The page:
Island Masters (IMCD):

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This series was initiated by PolyGram in 1989 and focused on reissuing good selling records from the Island catalogue at “mid-price” level. Sound quality is generally very good and faithful to the original recordings with the Cat Stevens and Free catalogues getting praise from fans and audiophiles to this day.

The Penguin Guide to Compact Discs:

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Also known as The Penguin Guide to Recorded Classical Music and The Penguin Guide to Compact Discs and DVDs, this indispensable tome is a must buy for all classical music fans. The annual publication ranks and reviews currently available recordings of classical music, awarding points for both performance and recording quality. It makes the purchasing of classical music – which can be a minefield – much easier for novices and experienced collectors alike, which brings me on to…

Holst – The Planets (OSM/Dutoit), Decca ‎417 553-2, 1987:

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Every music fan should own a copy of The Planets, and the OSM/Dutoit recording from 1987 is the way to hear it. Generally regarded as the greatest performance of Holst’s most popular work, this award-winning recording represents the pinnacle of late-1980s digital engineering with out-of-this-world dynamics and realism. If you only ever buy one piece of classical music, it should be The Planets.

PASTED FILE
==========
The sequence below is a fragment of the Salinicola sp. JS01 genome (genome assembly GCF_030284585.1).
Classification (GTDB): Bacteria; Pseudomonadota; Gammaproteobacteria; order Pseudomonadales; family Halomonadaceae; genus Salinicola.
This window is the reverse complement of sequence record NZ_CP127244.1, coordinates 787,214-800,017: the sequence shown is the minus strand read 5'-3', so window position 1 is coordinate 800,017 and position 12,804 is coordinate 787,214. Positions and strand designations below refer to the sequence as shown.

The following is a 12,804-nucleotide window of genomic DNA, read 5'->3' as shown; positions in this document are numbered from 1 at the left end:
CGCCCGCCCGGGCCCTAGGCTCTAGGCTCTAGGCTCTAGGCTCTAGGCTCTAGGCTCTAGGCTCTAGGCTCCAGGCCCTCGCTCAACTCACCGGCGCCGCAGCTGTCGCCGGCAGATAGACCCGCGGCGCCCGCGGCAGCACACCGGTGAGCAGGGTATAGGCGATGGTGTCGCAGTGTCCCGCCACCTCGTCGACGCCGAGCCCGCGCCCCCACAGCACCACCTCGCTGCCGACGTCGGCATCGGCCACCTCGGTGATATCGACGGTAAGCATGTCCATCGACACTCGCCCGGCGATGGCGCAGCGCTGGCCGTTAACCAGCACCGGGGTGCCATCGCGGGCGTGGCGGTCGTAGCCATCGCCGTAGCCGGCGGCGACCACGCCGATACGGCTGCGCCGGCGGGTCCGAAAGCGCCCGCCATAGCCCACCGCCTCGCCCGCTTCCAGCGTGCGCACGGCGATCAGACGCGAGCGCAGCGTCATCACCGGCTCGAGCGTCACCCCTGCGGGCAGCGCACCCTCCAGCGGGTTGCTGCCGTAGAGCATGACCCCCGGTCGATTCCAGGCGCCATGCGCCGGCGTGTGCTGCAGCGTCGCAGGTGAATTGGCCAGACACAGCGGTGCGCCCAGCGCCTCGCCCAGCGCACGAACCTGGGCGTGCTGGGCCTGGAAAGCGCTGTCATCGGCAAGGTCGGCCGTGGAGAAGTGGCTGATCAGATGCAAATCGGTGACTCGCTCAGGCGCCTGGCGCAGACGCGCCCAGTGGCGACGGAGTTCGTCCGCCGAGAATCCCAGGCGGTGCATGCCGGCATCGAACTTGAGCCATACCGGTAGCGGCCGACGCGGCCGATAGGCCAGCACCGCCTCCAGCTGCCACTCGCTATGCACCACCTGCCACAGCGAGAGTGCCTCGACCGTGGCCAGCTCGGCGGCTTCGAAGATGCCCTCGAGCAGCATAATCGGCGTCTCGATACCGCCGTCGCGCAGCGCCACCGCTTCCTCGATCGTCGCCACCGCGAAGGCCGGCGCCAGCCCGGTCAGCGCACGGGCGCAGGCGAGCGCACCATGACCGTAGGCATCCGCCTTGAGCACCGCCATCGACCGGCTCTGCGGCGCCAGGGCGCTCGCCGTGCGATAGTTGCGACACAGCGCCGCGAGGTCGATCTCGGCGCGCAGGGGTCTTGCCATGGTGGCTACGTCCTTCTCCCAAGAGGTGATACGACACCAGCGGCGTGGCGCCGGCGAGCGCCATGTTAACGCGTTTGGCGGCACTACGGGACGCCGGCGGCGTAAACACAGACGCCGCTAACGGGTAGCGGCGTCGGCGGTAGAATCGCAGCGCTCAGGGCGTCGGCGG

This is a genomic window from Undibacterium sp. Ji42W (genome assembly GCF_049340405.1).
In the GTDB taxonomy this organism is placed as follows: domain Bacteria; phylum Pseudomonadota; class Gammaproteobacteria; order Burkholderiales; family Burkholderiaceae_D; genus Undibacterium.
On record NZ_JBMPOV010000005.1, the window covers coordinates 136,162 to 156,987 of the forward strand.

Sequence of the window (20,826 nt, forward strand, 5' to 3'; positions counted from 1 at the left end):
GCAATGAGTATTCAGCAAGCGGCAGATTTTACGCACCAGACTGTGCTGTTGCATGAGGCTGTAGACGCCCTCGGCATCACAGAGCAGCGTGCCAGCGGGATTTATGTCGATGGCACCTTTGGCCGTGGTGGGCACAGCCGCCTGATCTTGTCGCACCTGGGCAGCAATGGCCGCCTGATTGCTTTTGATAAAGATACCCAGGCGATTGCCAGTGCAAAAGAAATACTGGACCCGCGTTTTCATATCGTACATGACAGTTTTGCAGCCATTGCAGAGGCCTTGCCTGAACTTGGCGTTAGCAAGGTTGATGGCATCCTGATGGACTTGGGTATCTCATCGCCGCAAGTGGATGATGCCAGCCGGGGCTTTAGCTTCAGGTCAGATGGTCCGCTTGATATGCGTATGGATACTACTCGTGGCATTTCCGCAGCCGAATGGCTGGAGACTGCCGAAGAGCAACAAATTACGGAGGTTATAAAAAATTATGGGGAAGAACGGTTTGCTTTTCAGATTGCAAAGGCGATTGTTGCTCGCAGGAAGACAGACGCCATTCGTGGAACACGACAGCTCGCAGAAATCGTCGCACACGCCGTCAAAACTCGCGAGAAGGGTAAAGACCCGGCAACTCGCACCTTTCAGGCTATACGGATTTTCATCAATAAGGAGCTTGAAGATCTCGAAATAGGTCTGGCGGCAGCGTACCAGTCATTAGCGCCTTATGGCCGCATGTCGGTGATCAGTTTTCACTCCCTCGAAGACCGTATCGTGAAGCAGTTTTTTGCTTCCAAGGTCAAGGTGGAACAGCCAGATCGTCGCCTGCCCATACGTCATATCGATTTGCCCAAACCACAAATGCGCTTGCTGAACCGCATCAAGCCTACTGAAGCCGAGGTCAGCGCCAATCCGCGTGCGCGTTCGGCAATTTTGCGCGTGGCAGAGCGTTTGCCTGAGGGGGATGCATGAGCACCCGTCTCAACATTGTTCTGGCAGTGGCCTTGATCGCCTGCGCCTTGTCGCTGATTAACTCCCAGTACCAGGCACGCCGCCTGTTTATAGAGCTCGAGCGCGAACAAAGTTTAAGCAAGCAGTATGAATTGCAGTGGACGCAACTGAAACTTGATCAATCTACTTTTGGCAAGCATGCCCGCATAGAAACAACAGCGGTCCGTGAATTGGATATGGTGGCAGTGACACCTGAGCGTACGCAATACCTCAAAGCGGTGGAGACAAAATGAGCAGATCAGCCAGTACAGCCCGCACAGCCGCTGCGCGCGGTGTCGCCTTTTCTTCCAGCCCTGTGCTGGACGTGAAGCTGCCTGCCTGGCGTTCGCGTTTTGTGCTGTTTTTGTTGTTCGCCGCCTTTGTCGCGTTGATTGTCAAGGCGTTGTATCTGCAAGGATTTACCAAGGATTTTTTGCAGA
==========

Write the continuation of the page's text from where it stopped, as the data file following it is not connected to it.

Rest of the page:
Albums recorded and released in the 1980s and early-1990s:

Original CD issues of ’80s and early ’90s recordings are generally considered the best sounding for a given album. Of course, these should be considered on a case-by-case basis, but the proliferation of extremely harsh sounding modern remasters, especially of ’80s rock and pop, often makes the purchasing decision pretty easy. It is also worth remembering that, by the mid-1980s, most major studios had moved over to digital recording and the CD masters were given preference over analogue ones (frequently analogue masters were simply D/A transfers), with vinyl being pressed in increasingly poorer quality in an attempt to persuade consumers to buy the CD. The quality of vinyl records got even worse in the 1990s as CD became the dominant format.

Care, back-up, playback: